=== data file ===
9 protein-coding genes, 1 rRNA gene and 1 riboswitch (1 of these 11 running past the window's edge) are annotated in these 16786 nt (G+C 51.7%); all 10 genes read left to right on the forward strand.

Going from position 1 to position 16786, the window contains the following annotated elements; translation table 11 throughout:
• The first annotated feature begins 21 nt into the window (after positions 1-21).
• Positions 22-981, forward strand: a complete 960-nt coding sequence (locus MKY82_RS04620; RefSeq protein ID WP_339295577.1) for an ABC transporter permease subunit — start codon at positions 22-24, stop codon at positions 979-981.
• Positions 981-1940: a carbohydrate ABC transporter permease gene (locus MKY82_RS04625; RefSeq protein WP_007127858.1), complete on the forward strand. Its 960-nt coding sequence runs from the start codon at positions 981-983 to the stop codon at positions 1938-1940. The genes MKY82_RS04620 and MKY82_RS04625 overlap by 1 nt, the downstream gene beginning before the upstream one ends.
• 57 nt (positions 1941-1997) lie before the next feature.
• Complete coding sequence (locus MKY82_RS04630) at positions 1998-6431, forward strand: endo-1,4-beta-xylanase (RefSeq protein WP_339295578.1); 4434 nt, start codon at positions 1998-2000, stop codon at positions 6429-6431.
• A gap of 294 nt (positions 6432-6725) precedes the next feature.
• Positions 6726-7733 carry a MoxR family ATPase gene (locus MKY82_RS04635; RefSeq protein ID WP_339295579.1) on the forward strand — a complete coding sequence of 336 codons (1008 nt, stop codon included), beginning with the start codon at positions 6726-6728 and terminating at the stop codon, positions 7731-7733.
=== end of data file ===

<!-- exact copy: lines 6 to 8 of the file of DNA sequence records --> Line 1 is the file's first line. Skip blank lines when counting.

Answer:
• 57 nt (positions 1941-1997) lie before the next feature.
• Complete coding sequence (locus MKY82_RS04630) at positions 1998-6431, forward strand: endo-1,4-beta-xylanase (RefSeq protein WP_339295578.1); 4434 nt, start codon at positions 1998-2000, stop codon at positions 6429-6431.
• A gap of 294 nt (positions 6432-6725) precedes the next feature.